Gallery Director and inventor of Ai-Da the AI humanoid robot artist, Aidan Meller, (R) poses with Ai-Da and an oil on canvas painting (L) created by other artists based on a sketch by Ai-Da during a launch event for its first solo exhibition in Oxford on 5 June 2019. - Ai-Da the humanoid artist was unveiled to the media ahead of the public opening of an exhibition of the robot's first works. (Photo credit NIKLAS HALLE'N/AFP via Getty Images)

The unsurprising rise of AI art

Whether we like it or not, the intrusion of AI into the domain of human creativity is going very quickly to become a fixture of our lives

It is May 2021 and you’re on your way to your first post-Covid dinner party — held at the home of an old friend. As you enter, you notice on the walls a good ten new bits of art: a few abstract paintings here, a couple of sombre portraits there, and, down at the end of the hall, some kind of an impressionistic landscape. “What’s the story with these? Part of the family collection?” you ask. “Oh no,” he says, “they’re all new: pieces entirely generated by AI — it’s all the rage at the moment.”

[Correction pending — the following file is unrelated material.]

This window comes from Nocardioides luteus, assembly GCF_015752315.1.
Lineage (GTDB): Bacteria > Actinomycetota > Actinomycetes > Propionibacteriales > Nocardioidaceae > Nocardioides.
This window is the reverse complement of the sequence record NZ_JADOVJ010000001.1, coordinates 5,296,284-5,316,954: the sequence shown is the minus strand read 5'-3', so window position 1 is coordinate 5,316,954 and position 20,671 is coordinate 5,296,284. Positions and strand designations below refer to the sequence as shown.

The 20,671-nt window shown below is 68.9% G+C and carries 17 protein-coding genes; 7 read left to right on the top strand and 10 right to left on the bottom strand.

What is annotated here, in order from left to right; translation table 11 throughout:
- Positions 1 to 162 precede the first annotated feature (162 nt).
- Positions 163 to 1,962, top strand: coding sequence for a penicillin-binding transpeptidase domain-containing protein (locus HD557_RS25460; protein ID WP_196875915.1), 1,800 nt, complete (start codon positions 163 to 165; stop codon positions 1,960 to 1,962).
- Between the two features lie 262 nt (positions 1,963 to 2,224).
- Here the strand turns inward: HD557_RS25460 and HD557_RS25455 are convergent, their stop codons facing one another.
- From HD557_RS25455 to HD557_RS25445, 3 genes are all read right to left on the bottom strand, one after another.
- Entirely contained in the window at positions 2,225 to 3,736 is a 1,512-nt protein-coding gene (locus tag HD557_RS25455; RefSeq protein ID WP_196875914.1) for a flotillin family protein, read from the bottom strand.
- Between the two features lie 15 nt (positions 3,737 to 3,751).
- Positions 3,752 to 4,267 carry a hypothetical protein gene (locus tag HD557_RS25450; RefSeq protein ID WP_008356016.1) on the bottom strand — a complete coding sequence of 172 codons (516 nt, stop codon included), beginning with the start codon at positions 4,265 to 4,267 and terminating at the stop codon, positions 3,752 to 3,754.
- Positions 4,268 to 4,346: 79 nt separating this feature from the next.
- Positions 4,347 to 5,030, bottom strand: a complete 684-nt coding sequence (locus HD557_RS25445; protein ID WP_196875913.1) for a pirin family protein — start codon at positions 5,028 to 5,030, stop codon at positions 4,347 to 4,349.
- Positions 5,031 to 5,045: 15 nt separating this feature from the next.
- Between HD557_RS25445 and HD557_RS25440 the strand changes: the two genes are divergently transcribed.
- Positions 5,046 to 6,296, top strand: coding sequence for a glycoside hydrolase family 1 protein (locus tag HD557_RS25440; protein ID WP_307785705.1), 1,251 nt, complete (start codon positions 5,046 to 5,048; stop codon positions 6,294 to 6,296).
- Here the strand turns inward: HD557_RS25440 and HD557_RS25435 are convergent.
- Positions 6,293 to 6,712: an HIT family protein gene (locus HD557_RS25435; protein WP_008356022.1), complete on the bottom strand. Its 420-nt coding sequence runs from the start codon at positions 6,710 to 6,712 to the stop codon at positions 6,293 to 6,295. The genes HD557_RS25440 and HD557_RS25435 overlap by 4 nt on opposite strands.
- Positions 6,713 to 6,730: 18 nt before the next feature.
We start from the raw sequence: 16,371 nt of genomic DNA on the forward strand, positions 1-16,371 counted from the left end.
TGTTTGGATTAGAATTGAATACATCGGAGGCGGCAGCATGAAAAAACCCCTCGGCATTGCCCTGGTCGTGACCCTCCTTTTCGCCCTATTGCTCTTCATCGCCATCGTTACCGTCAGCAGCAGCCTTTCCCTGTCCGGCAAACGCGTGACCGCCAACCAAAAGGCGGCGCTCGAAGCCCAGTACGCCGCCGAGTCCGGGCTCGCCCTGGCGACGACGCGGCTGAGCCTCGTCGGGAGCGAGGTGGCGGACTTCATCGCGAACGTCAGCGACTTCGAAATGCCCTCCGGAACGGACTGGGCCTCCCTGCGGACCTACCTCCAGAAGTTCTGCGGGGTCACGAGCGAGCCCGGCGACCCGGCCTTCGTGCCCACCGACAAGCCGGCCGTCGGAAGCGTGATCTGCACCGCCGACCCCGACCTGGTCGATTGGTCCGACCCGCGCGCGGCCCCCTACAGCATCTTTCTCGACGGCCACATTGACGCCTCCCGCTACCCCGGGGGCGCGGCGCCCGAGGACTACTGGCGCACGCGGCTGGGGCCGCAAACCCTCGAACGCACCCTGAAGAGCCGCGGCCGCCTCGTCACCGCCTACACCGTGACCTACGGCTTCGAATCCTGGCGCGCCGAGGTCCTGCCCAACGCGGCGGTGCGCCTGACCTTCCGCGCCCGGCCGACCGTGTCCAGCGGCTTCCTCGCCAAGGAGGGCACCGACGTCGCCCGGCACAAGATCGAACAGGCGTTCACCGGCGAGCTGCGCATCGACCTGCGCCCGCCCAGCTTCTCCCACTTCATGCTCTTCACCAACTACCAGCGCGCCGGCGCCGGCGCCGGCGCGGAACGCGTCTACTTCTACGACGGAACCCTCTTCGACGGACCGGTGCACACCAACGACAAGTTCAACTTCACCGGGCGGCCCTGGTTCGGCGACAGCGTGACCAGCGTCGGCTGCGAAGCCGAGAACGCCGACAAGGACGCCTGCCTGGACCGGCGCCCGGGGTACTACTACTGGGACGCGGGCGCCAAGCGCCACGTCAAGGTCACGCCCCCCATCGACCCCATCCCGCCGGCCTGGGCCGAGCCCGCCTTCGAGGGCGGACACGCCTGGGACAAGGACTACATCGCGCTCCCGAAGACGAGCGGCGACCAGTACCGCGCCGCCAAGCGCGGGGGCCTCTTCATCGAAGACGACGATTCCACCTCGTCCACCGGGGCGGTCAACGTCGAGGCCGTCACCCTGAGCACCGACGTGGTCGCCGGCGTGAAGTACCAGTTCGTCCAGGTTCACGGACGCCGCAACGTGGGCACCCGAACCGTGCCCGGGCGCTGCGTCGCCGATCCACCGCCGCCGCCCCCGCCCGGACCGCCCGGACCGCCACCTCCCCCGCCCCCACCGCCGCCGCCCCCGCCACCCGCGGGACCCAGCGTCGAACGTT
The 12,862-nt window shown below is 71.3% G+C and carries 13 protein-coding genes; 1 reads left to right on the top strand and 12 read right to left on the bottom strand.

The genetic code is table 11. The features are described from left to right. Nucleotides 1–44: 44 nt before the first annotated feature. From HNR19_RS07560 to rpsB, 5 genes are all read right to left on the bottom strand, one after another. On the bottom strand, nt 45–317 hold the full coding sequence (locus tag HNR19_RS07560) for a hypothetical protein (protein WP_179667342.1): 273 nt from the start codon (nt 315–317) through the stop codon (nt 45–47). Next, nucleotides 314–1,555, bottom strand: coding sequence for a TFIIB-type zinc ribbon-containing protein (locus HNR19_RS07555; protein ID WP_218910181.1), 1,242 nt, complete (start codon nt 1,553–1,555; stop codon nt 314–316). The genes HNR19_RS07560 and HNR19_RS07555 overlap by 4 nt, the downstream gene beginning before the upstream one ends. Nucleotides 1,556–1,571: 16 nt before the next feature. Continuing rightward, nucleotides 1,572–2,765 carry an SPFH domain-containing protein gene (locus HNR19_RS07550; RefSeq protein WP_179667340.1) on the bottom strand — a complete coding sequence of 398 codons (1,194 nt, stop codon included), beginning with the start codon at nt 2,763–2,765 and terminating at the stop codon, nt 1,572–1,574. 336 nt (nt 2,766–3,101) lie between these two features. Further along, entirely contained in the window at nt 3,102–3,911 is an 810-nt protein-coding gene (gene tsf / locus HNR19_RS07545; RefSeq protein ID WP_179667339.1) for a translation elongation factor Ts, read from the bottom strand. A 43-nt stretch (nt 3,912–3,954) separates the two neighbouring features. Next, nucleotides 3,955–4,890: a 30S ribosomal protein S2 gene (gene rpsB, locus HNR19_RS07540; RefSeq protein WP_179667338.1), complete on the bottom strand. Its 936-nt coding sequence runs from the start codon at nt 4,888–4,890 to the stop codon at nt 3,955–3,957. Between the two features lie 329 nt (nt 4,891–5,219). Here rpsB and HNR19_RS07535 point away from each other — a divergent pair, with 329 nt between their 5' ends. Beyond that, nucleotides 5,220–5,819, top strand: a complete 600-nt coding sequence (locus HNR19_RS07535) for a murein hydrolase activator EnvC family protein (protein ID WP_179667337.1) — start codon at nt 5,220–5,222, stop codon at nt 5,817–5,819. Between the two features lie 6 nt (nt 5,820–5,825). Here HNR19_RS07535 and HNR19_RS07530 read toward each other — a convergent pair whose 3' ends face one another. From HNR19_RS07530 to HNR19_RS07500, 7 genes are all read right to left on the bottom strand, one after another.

Sound far-fetched? Nope — it’s already happening. Just last month I stumbled upon the “Art AI Gallery”, a website boasting the world’s largest collection of AI-generated art for sale. By my calculation, they’ve already sold over three and a half thousand unique artworks in all manner of styles — “abstract”, “surreal”, “nature”, “humans”, “flowers”, “fauvism” — all of which were produced by just two algorithms working in tandem: one that analyses actual, historical works, and one that generates new ideas from scratch and then, by learning over time how to “trick” the first algorithm into believing what it produces is created by a human, refines them into something more formally conventional.

The Art AI Gallery claim to be ‘democratising’ art

There’s been a burgeoning market for this stuff ever since 2018, when a splodgy portrait called “Edmond de Belamy” became the first AI-generated artwork auctioned at Christie’s — going for a handsome $432,500. The following year, the HG Contemporary Gallery in New York ran the first ever solo exhibit by an “AI artist”, an algorithm called AICAN, with “portraits” going for between $6000 and $18,000. The Art AI Gallery sells its works for a more modest figure: somewhere between $50 to $100 per work (they claim to be “democratising” art, which sounds to me like a feel-good way of saying they’re going to put a load of struggling artists out of business). On their “About” page, they state proudly that their algorithms have “the potential of upending the art world” (this is supposedly a good thing), and, in a chummy introductory video, point out that — despite some understandable public opposition — AI artworks are, at the very least, “one heck of a conversation starter.” Sure — a bit like nuclear warfare.